One of the most essential pieces of data captured by an herbarium specimen is where the plant was found. Herbarium specimens underlie our understanding of where plants occur on this big, green planet. Aggregation of specimen data on large scales, enabled by mass digitization projects (e.g., our own California Phenology Network), can furthermore help us determine why plants occur where they do (Loiselle et al. 2008) and how distributions are changing (Wolf et al. 2016). Building a map of plant distributions across time and space, however, is no simple feat.
Because specimen collection is a centuries-old practice, the majority of plant specimens were collected before GPS capabilities were widely accessible. As a result, the location data of millions of specimens remains trapped in a textual description of the location, unavailable for mapping or modeling. This is why georeferencing—determining latitude and longitude coordinates of plant locations from textual descriptions—is a vital step in digitization. Georeferencing can be like a scavenger hunt, requiring consideration of geography, topography, collection practices, and historical context to determine the precise location describe on the specimen label. The process is also very rewarding. The resulting data empowers novel research and helps fill the gaps in our understanding of plant life on Earth.
Although collaborators and volunteers in the California Phenology Network remain scattered and largely at home during this global pandemic, we are making huge advances in georeferencing California collections. The graphic below shows the georeferencing progress of just one collection, the Cal Poly Hoover Herbarium, from February to June, 2020. Over 1500 specimens were georeferenced during these few short months, and the numbers only continue to grow.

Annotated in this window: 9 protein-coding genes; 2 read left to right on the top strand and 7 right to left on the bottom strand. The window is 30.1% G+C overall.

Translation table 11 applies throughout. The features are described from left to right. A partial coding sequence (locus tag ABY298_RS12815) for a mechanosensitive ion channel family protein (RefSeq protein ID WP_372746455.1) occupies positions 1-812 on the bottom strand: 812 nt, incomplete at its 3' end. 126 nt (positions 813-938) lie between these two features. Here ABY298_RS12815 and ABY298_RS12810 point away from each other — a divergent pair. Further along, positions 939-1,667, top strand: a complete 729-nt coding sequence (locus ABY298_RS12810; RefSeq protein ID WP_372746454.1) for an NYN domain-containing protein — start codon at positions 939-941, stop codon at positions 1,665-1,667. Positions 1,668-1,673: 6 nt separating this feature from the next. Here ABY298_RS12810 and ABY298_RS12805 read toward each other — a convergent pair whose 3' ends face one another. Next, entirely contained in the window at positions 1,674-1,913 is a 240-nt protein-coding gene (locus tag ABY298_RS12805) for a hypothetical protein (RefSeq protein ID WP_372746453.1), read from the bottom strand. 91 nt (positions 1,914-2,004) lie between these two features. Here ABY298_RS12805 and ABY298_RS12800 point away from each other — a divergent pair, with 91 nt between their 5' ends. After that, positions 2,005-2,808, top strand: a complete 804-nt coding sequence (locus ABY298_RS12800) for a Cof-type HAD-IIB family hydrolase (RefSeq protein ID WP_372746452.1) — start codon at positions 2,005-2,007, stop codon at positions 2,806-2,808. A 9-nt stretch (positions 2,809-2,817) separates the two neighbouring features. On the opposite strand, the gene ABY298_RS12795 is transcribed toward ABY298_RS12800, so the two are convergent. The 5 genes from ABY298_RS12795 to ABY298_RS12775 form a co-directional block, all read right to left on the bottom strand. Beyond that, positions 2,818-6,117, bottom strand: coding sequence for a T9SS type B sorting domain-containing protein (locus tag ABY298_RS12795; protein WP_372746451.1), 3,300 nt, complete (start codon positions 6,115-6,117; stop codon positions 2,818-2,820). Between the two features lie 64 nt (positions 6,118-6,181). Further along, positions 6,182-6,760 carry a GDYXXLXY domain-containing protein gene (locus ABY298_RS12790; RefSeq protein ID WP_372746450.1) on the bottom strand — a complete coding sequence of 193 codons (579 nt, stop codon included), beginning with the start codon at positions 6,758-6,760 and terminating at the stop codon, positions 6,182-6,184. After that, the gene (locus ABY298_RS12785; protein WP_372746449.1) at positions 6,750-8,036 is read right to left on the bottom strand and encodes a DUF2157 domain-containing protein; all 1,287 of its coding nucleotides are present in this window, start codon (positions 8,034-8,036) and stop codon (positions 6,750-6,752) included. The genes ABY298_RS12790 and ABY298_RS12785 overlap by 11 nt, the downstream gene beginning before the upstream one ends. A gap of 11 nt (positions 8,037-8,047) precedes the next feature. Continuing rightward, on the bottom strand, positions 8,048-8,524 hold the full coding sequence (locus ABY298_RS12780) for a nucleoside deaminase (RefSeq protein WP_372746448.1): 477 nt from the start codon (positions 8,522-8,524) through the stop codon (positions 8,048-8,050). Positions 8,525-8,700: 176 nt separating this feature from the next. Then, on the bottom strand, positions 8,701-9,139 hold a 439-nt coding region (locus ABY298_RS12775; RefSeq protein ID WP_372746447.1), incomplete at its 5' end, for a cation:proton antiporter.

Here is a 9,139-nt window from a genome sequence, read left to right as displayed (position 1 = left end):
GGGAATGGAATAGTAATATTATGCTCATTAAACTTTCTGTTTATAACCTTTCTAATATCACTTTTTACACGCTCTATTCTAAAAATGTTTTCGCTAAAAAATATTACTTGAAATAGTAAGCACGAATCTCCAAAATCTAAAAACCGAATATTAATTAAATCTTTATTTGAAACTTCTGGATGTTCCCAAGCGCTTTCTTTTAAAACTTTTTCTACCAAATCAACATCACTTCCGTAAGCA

Locations of georeferenced specimens from the Cal Poly Hoover Herbarium over time. Black dots indicate all California specimens georeferenced as of February 2020, and additional colors indicate new georeferences as of the months indicated as follows: Red = March 2020, Blue = April 2020, Green = June 2020
This success is largely made possible by dedicated students, staff, and volunteers, but there is always a need for more help. Volunteers from all over the state—and beyond!—are joining the georeferencing community and contributing to this significant effort. Can you help us fill in the gaps?
- Digitization - the process of converting analog data (such as written text) into a digital format (such as word-processed, computerized text)
- Georeferencing - the process of assigning latitude and longitude coordinates to an object given, e.g., a textual description of the location
References and Further Reading
- Bloom TDS, Flower A, DeChaine EG. 2017. Why georeferencing matters: Introducing a practical protocol to prepare species occurrence records for spatial analysis. Ecology and Evolution. 8(1):765-777. https://onlinelibrary.wiley.com/doi/full/10.1002/ece3.3516
- Flannery MC. 2017. Georeferencing. Herbarium World: Exploring herbaria and their importance. [Blog] https://herbariumworld.wordpress.com/tag/georeferencing/#:~:text=It%20is%20important%20to%20know,certain%20radius%20of%20that%20point.
- Loiselle BA, Jørgensen PM, Consiglio T, Jiménez I, Blake JG, Lohmann LG, Montiel OM. 2008. Predicting species distributions from herbarium collections: Does climate bias in collection sampling influence model outcomes? Journal of Biogeography. 35(1):105-116. https://onlinelibrary.wiley.com/doi/10.1111/j.1365-2699.2007.01779.x
- Wolf A, Zimmerman NB, Anderegg WRI, Busby PE, Christensen J. 2016. Altitudinal shifts of the native and introduced flora of California in the context of 20th-century warming. Global Ecology and Biogeography. 25:418-429. https://onlinelibrary.wiley.com/doi/full/10.1111/geb.12423